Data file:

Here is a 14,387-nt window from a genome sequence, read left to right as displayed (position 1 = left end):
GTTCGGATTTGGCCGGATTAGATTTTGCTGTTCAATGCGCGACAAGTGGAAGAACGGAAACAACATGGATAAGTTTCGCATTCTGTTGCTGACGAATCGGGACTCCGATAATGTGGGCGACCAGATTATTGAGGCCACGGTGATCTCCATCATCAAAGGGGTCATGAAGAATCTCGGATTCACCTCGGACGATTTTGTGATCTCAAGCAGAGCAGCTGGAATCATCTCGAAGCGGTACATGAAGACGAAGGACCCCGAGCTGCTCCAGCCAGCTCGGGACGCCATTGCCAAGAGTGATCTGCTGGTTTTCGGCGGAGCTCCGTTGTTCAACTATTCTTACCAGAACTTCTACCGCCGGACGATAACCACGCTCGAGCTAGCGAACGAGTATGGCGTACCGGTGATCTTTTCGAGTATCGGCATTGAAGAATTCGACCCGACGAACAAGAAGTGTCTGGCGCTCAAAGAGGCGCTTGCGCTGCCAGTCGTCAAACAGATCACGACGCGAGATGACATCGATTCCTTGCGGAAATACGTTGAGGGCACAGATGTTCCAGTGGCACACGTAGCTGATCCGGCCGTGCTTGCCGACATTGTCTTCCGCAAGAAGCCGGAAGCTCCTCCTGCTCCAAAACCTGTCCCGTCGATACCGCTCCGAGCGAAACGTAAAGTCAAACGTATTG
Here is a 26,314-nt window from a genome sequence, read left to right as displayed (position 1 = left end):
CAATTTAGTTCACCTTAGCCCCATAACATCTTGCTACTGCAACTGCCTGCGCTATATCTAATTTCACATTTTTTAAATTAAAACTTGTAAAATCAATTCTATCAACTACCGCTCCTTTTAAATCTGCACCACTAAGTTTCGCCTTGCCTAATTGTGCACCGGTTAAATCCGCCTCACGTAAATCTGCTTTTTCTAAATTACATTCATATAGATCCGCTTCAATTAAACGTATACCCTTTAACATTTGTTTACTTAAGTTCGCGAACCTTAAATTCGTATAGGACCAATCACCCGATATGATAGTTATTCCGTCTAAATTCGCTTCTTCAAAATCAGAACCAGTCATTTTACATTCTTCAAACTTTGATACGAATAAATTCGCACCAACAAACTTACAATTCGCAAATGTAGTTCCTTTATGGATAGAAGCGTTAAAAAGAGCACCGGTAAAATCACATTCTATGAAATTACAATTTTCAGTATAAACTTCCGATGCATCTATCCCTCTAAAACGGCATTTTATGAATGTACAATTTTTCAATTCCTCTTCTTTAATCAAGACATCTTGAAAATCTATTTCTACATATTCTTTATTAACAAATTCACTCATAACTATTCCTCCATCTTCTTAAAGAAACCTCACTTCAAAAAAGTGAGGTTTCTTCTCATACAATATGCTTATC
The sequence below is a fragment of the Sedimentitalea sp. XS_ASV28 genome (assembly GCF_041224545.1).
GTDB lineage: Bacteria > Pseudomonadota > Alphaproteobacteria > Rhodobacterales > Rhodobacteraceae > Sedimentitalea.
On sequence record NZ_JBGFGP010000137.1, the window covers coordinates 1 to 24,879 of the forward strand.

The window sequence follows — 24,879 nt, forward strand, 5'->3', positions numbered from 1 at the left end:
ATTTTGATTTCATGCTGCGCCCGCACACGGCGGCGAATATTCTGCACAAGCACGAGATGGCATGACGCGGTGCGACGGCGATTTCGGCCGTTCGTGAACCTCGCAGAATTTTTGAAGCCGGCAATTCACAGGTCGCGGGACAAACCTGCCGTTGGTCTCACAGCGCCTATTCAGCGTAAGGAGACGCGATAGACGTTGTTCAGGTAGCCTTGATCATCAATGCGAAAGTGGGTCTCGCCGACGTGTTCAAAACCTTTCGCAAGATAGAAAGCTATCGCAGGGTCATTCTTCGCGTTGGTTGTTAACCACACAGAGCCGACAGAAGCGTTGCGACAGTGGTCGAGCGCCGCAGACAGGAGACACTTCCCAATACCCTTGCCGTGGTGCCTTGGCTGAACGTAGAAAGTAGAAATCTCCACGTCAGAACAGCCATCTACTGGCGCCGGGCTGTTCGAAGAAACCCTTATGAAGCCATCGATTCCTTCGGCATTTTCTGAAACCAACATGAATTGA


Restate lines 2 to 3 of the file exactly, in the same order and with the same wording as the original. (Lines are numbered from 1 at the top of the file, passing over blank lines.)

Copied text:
GTTCGGATTTGGCCGGATTAGATTTTGCTGTTCAATGCGCGACAAGTGGAAGAACGGAAACAACATGGATAAGTTTCGCATTCTGTTGCTGACGAATCGGGACTCCGATAATGTGGGCGACCAGATTATTGAGGCCACGGTGATCTCCATCATCAAAGGGGTCATGAAGAATCTCGGATTCACCTCGGACGATTTTGTGATCTCAAGCAGAGCAGCTGGAATCATCTCGAAGCGGTACATGAAGACGAAGGACCCCGAGCTGCTCCAGCCAGCTCGGGACGCCATTGCCAAGAGTGATCTGCTGGTTTTCGGCGGAGCTCCGTTGTTCAACTATTCTTACCAGAACTTCTACCGCCGGACGATAACCACGCTCGAGCTAGCGAACGAGTATGGCGTACCGGTGATCTTTTCGAGTATCGGCATTGAAGAATTCGACCCGACGAACAAGAAGTGTCTGGCGCTCAAAGAGGCGCTTGCGCTGCCAGTCGTCAAACAGATCACGACGCGAGATGACATCGATTCCTTGCGGAAATACGTTGAGGGCACAGATGTTCCAGTGGCACACGTAGCTGATCCGGCCGTGCTTGCCGACATTGTCTTCCGCAAGAAGCCGGAAGCTCCTCCTGCTCCAAAACCTGTCCCGTCGATACCGCTCCGAGCGAAACGTAAAGTCAAACGTATTG
Here is a 26,314-nt window from a genome sequence, read left to right as displayed (position 1 = left end):